HART: Well, I think you’ve seen some print coverage that was reasonably skeptical, stories here and there in the The New York Times. In The Washington Post, there was a piece that actually had an anonymous U.S. military official saying that the idea that you could come up with a coherent plan to defeat the Islamic State was more difficult than anything they had attempted in Iraq or Afghanistan, which I think is a very sobering comment, since neither of those wars achieved anything close to their stated goals. So we do have, I think, among military planners and officials some skepticism. And when you have skepticism at that level, it often filters into the conversation. You know, the decision not to attack Syria, there was a debate about that that I think was a little more robust than usual last year because there was such overwhelming public opposition, and official opposition as well. Many congresspeople and elected officials didn’t think that this was good idea. So you need that in order for the media to permit a kind of reasonable debate.

And right now we have calls for Congress to get involved, but it doesn’t look like Congress is going to apply any reasonable skepticism or breaks to the Obama plan, such that it is. So you have a kind of an ironic situation where there’s a call for more congressional discussion or debate, but there’s not going to be much substantive debate. I don’t think if you’re watching any of the partisan cable channels you’re seeing a tremendous amount of debate either. If anything, the criticism of Obama, as it has been for years now, much of the criticism is from the right, that he’s not strong enough, he’s not tough enough, he’s not bombing soon enough. CBS host Bob Schieffer was complaining that there weren’t enough airstrikes already. This is the state of the discussion right now. And the media’s failure to present any kind of rational spectrum of analysis or discussion about whether war is the appropriate answer to these obvious provocations from ISIL is a tremendous failure. But it’s a failure we are accustomed to, I think, from past experience.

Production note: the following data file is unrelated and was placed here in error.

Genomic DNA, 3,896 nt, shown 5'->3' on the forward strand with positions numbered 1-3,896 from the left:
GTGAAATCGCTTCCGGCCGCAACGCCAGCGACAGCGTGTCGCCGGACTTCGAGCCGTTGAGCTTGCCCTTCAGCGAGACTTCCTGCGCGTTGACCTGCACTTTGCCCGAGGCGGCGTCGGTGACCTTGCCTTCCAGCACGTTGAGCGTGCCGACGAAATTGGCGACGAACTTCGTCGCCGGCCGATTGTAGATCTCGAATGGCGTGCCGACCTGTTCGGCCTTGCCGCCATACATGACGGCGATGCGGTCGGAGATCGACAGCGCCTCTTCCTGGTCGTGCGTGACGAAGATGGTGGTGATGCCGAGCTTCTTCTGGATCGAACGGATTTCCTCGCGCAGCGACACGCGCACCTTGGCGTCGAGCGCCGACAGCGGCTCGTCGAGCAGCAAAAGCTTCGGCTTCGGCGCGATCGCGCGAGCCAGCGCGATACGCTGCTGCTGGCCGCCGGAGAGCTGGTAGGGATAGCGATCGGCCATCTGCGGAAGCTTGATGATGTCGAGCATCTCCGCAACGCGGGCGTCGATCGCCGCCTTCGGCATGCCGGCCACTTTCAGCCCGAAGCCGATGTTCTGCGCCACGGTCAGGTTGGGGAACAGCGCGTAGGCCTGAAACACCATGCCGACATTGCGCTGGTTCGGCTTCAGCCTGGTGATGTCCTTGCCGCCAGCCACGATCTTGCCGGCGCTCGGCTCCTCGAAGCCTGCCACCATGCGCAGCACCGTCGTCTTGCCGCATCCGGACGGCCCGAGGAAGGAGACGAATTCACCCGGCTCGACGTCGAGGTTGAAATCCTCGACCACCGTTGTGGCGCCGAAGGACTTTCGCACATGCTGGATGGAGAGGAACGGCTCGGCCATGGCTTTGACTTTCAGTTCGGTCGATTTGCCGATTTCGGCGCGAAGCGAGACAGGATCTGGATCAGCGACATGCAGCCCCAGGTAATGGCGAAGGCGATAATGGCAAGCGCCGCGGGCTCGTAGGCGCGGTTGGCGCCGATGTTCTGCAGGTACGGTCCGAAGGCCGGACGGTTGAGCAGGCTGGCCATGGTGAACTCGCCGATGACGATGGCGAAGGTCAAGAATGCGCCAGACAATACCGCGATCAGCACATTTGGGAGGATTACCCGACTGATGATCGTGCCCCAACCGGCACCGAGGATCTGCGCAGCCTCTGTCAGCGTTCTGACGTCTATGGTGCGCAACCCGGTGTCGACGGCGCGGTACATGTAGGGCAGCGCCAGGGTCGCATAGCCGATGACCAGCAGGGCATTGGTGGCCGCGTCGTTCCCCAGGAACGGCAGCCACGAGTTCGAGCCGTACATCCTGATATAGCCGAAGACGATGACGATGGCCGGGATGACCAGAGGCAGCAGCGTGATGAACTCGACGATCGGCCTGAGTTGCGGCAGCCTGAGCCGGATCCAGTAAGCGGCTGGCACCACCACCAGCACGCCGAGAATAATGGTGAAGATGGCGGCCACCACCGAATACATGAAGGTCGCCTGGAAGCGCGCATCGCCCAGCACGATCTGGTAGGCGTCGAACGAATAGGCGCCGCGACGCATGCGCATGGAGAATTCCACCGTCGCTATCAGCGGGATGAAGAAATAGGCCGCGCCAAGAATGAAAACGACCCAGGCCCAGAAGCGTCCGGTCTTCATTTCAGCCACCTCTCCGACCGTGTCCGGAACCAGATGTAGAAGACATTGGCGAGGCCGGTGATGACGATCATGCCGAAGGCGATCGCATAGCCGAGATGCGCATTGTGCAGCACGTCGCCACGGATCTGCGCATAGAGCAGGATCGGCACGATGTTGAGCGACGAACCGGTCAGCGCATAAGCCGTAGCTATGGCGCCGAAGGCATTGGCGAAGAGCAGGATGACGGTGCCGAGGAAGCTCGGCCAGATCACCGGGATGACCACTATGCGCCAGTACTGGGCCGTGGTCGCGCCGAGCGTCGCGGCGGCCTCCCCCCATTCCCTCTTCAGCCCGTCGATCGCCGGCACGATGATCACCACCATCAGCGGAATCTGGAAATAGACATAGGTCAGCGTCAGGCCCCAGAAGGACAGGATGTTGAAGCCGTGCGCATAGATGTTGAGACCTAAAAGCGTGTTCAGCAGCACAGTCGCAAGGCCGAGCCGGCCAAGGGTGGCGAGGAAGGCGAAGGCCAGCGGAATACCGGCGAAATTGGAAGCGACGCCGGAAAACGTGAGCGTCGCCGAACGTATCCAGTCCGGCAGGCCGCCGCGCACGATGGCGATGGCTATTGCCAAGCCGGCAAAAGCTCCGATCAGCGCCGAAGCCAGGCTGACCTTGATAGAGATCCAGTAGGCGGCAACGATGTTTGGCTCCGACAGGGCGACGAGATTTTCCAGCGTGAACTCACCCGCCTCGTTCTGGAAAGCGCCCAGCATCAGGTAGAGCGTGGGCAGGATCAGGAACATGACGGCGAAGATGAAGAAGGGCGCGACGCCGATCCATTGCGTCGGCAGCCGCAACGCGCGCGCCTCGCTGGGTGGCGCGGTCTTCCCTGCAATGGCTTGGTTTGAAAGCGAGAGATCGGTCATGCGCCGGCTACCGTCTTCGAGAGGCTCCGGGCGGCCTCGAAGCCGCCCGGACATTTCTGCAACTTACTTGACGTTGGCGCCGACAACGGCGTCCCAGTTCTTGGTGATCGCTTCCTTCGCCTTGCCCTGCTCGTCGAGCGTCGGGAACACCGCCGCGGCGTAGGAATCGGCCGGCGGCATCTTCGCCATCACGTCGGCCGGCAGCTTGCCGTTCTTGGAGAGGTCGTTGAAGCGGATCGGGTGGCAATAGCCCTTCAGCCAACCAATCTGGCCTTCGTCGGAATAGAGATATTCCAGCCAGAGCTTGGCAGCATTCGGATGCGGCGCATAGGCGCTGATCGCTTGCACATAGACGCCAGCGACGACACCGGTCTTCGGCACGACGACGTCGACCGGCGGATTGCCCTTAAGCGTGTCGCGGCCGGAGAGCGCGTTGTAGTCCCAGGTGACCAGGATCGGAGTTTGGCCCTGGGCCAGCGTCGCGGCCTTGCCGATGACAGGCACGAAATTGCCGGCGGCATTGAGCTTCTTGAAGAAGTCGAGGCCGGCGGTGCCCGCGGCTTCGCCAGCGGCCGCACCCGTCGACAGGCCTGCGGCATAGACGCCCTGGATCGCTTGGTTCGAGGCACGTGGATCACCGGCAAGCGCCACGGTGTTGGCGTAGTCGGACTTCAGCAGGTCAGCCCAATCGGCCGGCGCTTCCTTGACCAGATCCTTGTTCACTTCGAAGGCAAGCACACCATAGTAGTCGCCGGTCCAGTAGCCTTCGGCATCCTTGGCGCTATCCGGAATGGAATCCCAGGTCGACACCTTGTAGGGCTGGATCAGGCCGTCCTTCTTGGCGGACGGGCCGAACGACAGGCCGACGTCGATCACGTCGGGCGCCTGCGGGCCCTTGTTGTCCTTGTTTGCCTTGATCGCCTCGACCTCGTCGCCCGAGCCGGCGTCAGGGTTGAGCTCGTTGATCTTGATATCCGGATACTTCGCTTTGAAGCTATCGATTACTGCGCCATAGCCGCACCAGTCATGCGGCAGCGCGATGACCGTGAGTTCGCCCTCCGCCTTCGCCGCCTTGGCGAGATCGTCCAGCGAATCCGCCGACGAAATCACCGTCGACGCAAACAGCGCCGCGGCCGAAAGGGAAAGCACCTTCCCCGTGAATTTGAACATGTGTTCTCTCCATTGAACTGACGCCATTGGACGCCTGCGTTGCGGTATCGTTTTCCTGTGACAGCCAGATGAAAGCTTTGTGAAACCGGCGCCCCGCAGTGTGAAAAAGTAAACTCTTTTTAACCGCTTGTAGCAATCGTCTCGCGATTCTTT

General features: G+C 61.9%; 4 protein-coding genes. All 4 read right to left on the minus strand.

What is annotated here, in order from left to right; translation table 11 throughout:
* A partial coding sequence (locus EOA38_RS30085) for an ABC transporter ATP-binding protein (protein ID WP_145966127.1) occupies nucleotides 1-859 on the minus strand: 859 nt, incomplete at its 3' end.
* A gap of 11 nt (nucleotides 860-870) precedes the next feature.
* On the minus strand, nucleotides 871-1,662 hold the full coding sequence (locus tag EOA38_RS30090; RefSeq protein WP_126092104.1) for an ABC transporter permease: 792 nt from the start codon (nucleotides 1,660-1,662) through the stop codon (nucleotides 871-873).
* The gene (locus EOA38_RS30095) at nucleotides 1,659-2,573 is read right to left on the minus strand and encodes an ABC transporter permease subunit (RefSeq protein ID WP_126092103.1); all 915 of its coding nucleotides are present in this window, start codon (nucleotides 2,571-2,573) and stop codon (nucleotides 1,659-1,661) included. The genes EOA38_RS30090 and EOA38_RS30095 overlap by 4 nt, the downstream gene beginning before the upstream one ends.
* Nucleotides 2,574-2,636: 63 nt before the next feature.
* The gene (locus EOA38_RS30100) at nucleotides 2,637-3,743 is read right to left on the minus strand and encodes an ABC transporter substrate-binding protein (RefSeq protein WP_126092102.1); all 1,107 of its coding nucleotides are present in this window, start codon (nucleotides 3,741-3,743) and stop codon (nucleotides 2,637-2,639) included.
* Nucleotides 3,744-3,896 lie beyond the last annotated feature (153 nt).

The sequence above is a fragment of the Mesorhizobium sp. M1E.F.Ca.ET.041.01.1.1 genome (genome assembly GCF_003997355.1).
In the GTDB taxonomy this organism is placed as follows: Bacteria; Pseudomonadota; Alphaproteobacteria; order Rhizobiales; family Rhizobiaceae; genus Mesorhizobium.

There is–I think there’s plenty of grounds to be very skeptical about any number of things regarding the planning or the rationale behind this war, but you’re not hearing a lot of that, particularly on television, with a few exceptions in the print arena, I think the media has overwhelmingly bought the idea that there’s really nothing else to be done. There was no other option, as PBS liberal Mark Shields said about a month ago. So I think there’s never much appetite for an antiwar perspective in the corporate media, and I think we’re at a point right now where there’s even less than usual.

PERIES: So, Deepa, let me have your take on what you think the media could be doing.

KUMAR: Now, ideally in a democratic society the media function as the fourth estate, that is, they are meant to act as a check and a balance on other branches of government. But, unfortunately, the corporate media that we have in this country do not function in that way, and that’s because they rely very heavily not only on corporate sources of funding in the form of that advertising, but also because they rely on the government to actually not only provide free information–you know, the White House press briefings and press releases and so on–but because they rely on the government to make law, legislation, and policy that actually pads their coffer and makes them more and more profitable, both in this country and around the world. So we don’t have a watchdog media; we have a lapdog media.